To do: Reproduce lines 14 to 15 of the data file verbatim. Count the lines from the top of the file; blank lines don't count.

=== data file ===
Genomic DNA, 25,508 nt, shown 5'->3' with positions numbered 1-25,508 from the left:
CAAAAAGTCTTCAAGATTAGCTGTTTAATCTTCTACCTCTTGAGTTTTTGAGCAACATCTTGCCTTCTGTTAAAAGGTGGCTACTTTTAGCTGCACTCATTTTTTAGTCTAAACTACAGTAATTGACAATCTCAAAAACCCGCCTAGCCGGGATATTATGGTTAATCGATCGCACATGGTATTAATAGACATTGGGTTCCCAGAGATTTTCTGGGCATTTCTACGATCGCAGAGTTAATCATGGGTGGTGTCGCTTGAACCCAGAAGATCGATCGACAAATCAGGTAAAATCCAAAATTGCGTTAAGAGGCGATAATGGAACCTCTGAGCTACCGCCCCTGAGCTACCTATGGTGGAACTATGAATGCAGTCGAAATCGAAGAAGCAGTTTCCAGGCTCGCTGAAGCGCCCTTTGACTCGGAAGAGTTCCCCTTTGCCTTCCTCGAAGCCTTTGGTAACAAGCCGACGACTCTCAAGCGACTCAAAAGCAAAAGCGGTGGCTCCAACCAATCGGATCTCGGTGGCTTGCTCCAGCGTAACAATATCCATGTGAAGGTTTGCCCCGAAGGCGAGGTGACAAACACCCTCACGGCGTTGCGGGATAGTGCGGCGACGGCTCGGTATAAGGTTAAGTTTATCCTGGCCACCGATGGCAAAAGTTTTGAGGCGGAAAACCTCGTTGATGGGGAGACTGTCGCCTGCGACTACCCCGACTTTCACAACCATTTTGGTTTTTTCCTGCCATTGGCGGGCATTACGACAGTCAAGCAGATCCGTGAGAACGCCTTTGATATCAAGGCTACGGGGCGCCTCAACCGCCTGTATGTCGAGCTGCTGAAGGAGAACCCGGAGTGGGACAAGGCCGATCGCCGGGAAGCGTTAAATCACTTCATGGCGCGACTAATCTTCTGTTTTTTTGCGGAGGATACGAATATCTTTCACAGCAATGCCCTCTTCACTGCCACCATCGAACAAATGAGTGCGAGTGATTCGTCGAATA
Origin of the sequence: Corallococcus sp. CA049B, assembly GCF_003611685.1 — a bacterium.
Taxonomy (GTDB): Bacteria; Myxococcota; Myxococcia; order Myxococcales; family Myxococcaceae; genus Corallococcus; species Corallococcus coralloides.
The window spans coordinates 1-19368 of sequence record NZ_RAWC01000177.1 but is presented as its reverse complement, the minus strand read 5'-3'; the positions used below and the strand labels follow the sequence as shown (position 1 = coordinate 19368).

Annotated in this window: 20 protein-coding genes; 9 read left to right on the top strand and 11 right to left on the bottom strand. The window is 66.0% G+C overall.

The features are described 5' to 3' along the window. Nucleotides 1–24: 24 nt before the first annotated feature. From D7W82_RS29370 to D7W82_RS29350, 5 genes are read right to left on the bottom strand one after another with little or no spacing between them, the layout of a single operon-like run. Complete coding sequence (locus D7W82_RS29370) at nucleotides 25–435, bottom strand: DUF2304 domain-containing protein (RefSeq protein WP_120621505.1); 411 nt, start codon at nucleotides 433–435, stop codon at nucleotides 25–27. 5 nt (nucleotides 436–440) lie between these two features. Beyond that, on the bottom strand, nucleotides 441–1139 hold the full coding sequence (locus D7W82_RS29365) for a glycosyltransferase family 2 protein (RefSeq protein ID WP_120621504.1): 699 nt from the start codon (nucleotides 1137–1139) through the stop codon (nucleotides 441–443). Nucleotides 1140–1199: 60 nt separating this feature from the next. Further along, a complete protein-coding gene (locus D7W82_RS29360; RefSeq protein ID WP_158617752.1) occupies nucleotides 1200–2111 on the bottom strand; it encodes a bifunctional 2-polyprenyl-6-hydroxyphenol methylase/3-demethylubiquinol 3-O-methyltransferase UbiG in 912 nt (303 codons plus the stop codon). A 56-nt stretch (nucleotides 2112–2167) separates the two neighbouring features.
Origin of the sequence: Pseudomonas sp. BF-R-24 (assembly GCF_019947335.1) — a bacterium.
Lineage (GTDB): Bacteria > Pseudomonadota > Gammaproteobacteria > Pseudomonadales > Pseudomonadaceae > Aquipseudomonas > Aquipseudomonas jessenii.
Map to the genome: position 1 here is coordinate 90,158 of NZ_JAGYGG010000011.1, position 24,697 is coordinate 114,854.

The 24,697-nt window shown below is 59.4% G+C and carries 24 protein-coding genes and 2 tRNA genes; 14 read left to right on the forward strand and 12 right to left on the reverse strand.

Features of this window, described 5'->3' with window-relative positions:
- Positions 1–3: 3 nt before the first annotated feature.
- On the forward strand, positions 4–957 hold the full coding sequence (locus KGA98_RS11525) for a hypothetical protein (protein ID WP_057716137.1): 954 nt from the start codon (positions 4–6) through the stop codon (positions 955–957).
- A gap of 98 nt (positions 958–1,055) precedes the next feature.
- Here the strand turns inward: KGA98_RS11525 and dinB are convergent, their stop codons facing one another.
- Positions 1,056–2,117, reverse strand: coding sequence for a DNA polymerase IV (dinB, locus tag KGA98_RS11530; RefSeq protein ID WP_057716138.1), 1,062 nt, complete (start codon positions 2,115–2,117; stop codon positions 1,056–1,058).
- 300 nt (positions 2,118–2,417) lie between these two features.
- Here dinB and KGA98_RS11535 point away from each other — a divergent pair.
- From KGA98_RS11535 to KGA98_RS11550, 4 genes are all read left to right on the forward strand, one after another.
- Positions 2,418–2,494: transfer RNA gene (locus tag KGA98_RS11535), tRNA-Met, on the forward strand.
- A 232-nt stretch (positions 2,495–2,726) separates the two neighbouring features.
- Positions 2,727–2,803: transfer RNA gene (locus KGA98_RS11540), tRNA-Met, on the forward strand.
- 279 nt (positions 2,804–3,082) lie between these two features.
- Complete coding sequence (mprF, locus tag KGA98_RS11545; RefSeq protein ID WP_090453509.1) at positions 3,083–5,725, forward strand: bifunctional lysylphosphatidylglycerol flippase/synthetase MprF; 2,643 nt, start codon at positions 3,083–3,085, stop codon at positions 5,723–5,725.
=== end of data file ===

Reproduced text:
- On the forward strand, positions 4–957 hold the full coding sequence (locus KGA98_RS11525) for a hypothetical protein (protein ID WP_057716137.1): 954 nt from the start codon (positions 4–6) through the stop codon (positions 955–957).
- A gap of 98 nt (positions 958–1,055) precedes the next feature.